Dewey was not the only one who had endured hardship - Vicki was a single mom who had lost the family farm and survived an abusive husband. The people of Spencer were going through tough times during the farm crisis of that time. Depression, ennui seemed to be everywhere.

Nonetheless, Vicki was determined to capture the interest of those who came to the small library and hopefully make them a little happier. With the help of Dewey she did that and more.
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3 of 3 people found the following review helpful By Jeannette McLaughlin on Jan. 12 2010
Format: Hardcover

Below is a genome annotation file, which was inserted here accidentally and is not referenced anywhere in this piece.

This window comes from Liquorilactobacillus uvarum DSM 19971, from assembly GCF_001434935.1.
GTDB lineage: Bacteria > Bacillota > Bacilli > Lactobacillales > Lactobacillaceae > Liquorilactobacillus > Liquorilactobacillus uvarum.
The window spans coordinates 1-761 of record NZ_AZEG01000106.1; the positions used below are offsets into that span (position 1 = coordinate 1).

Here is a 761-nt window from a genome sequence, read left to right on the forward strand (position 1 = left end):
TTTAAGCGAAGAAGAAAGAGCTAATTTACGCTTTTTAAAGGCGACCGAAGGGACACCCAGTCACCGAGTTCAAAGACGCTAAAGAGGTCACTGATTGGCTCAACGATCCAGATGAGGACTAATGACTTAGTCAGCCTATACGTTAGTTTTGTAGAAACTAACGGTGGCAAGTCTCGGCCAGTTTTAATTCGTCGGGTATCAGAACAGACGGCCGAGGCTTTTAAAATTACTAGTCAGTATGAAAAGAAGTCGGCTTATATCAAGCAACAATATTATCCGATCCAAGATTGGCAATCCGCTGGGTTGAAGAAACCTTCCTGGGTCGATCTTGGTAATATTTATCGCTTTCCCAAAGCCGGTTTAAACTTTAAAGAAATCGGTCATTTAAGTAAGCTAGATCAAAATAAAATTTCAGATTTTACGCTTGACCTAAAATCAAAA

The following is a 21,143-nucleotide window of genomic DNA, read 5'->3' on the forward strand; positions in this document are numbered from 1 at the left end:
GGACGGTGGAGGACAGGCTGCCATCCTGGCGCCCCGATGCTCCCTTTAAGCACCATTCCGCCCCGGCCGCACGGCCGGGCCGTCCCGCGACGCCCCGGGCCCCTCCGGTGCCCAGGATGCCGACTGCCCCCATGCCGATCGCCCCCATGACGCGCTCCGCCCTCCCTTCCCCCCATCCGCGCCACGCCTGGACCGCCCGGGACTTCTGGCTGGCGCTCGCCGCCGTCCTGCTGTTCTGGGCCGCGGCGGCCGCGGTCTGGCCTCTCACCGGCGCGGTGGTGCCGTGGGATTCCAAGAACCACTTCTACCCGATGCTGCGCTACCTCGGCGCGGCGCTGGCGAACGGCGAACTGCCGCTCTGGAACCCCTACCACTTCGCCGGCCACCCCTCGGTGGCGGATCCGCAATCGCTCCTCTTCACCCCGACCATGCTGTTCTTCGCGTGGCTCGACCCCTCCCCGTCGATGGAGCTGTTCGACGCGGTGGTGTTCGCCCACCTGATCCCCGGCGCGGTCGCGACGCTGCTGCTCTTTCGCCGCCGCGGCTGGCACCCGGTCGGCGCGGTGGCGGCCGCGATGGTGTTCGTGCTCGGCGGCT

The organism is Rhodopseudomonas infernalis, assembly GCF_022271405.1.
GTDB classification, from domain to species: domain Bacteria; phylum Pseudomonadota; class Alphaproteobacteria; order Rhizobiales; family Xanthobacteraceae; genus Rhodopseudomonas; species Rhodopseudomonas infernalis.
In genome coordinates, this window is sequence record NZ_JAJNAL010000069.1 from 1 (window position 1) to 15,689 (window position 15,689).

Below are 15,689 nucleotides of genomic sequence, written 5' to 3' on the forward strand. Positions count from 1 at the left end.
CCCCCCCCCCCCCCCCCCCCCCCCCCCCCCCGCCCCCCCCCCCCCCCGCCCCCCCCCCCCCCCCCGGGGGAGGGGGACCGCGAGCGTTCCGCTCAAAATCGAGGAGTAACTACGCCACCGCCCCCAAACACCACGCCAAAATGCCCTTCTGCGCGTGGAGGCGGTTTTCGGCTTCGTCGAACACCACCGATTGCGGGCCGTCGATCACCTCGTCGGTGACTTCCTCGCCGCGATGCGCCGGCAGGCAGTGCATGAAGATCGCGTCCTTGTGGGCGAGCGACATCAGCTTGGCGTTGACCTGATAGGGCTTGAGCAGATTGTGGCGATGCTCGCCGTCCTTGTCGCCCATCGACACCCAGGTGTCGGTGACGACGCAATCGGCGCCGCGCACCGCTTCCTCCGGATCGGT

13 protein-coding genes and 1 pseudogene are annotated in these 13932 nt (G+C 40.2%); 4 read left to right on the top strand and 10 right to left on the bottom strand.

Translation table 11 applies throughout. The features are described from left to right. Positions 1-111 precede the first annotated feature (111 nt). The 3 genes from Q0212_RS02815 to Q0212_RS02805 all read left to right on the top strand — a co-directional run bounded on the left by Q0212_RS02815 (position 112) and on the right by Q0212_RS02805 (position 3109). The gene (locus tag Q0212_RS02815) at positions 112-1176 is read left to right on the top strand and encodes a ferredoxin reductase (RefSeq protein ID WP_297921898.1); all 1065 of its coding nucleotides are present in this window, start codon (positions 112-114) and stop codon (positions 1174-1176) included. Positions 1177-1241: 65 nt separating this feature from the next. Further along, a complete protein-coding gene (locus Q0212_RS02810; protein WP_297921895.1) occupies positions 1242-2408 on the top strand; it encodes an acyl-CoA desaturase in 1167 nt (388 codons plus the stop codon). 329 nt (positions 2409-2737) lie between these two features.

I'm not a cat person per se (I have two dogs) but I ordered this book after reading all those praising comments from well-known authors, among others, as well as the customer reviews on the Amazon website. Unfortunately, I do not agree with most of the reviewers. In fact, I'm very surprised that this book was a #1 New York Times Bestseller! Although I agree that Dewey's story is touching and inspiring, I find that the book does not revolve enough around Dewey's life, but rather it revolves too much around the author's life...her alcoholic husband, her family, her challenges and struggles, her numerous surgeries and fragile health, the town of Spencer, etc. Instead of the author's personal story, which fills many pages or even chapters, a large portion of the book could have been filled with stories from library regulars, such as the homeless man who turned to Dewey for affection or the little girl with Down Syndrome who lightened up when she saw or touched Dewey. Actually, so many touching stories could have been told by the staff of the Spencer Public Library, who cared so lovingly for Dewey, as well as some stories chosen amongst the thousands and thousands of visitors who were enthralled by Dewey during his 19 years at the library. Instead, the author gets off-track from the very beginning. For example, besides the front jacket description, Dewey's name is mentioned for the first time in the last paragraph of the five-page introduction...the rest is all about Iowa! Besides two frivilous - and very short - mentions about Dewey in the 10 pages of chapter 6, the rest is all about the town of Moneta. And, in the eight pages of chapter 7, where Spencer is showcased, Dewey is mentioned only towards the end. And, not a single word about Dewey in the 12 pages of chapter 12...again, Spencer takes over! In fact, I think this book should have been titled,"Vicki - The Small-Town Librarian Whose Cat, Dewey, Touched the World"!